The tourism industry certainly is not immune to the challenges of the current economic environment. Yet a recent review of a study commissioned by The Ontario Government Ministry of Tourism shows that the industry is as much of a challenge to itself. Just as they did more than a decade ago (when I attended the Ecole Suisse de Tourisme), most destinations still focus on competing on the functional benefit of “quality.” Certainly, iconic buildings, a vibrant night scene or natural beauty are assets that indicate quality and add to the “must visit” factor of a destination. But those are just the price of entry for the tourism industry.
At the same time, most destinations disregard or poorly manage the emotional level of their brands — the sense of place. Much is wrapped up in this notion. Sense of place is a collage of distinct vignettes, ranging from food to architecture, colors, vegetation, animals, locals, language, you name it. All of these vignettes are ingrained in our collective mind, evoking certain emotions. Consider Venice: St. Mark’s Square, pigeons, a labyrinth of alleys and small bridges, Carnival, gondoliers, the Grand Canal, and so on. Most of us can conjure up collages of countless places around the world, and they are even more meaningful if we have our own experiences to add.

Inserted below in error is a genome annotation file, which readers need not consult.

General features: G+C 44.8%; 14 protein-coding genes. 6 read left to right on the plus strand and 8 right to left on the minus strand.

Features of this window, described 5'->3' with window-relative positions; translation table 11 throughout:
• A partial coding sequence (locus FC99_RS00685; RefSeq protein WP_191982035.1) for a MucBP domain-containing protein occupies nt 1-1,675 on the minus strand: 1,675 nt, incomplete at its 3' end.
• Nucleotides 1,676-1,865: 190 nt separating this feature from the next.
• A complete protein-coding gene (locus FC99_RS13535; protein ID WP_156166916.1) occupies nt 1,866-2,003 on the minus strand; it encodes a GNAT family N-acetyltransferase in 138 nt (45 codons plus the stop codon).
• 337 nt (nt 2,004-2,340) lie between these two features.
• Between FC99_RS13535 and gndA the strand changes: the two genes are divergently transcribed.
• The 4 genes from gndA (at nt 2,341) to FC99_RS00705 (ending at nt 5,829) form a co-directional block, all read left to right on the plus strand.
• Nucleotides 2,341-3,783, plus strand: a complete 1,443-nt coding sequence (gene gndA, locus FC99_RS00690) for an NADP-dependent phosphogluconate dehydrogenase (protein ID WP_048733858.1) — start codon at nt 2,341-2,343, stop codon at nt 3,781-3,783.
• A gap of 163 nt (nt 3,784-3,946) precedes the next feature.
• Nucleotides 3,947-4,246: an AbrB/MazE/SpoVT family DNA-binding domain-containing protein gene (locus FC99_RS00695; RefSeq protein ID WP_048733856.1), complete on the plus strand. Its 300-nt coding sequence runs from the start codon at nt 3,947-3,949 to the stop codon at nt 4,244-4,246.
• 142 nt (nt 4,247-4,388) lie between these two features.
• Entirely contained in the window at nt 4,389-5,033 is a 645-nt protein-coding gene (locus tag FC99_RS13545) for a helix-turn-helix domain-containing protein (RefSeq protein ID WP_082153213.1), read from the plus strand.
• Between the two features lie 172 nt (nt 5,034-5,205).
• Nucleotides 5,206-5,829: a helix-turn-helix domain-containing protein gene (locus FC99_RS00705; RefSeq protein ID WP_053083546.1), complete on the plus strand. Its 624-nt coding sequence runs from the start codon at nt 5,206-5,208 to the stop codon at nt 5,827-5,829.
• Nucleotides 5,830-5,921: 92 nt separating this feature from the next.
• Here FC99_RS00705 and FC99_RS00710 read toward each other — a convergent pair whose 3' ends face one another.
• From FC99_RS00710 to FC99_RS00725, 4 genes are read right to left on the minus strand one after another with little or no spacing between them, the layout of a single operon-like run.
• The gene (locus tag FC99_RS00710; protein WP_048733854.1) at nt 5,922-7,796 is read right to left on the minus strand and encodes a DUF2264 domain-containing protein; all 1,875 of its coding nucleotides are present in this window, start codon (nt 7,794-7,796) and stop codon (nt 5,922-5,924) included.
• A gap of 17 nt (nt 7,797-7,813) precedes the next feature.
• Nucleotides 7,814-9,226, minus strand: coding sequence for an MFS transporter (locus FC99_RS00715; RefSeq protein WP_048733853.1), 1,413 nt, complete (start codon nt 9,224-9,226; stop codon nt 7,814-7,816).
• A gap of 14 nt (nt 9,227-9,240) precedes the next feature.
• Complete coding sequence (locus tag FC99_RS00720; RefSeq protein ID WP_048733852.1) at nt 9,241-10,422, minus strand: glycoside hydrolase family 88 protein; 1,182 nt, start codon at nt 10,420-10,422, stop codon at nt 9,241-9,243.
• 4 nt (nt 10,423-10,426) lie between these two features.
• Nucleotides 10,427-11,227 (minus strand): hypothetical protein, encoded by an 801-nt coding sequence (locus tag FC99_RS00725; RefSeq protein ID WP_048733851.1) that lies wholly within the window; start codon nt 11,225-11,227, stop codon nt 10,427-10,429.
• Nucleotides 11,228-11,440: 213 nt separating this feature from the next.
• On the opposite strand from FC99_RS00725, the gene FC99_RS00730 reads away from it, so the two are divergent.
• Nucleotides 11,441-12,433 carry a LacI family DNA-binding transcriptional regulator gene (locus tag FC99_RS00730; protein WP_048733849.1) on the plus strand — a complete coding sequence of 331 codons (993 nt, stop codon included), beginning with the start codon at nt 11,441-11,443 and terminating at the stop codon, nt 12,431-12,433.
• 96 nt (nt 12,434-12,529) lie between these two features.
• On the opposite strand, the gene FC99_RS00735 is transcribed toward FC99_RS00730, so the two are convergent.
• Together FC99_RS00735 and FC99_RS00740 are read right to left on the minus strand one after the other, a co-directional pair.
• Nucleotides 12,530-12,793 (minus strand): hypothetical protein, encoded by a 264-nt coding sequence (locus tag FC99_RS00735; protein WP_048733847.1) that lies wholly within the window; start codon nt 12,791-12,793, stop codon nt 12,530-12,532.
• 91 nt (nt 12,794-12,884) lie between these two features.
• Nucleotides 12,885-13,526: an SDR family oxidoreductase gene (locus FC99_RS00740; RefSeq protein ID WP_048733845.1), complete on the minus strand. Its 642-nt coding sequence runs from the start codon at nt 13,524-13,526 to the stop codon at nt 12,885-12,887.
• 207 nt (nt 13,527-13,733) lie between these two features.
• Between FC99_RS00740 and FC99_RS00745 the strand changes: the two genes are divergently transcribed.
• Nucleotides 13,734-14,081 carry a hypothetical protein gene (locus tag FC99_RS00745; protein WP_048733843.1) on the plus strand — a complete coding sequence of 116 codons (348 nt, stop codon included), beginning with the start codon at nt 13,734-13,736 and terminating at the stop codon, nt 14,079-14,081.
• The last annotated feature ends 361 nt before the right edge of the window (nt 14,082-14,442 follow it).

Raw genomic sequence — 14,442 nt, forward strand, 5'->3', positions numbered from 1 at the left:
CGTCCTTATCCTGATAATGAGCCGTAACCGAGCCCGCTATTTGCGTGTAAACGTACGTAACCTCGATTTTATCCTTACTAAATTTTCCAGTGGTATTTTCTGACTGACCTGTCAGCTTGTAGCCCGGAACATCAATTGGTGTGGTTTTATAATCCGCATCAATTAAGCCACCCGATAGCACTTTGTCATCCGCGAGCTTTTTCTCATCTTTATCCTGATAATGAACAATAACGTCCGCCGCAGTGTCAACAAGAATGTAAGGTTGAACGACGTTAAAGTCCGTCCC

But even though sense of place means “shared knowledge,” it is up to the destinations to carefully manage and enhance our personal collages with authentic, up-to-date notions. If not, social and even traditional media will take the reins.
Unfortunately, many destinations haven’t taken much notice of the developments in the marketplace, particularly in social media. Instead, they have beaten generations of travelers over the head with the same old, tired collages. Or worse, they have removed all sense of place, even the cliches, as evidenced by recent advertising commissioned by the tourism boards of Albania and Andalusia. Viewing them, I cannot decide if Albania is my passion, or if it is Andalusia that truly loves me. The two commercials run into each other as neither creates a strong enough sense of place. I am much more taken with the fact that Albania, one of Europe’s poorest countries, and Andalusia go together so seamlessly. The same vixens and handsome jocks seem to frolic on beaches in both countries. Wait, did both countries engage the same graphic designer, hire the same art director, and buy the same canned music? I wouldn’t put it past them. At least they saved money on the narrator.
No matter the coveted population — cultural tourists, business travelers, or any other group — I recommend a unique viewpoint and an authentic story, even if that of a chicken. Better yet, destinations would use (human) locals as ambassadors. That said, the commercial by Swiss grocer Migros demostrates to the tourism industry (and others) that fresh viewpoints and good storytelling always are compelling.
photo credit to scottnj via Flickr
strategicDecember 17, 2014
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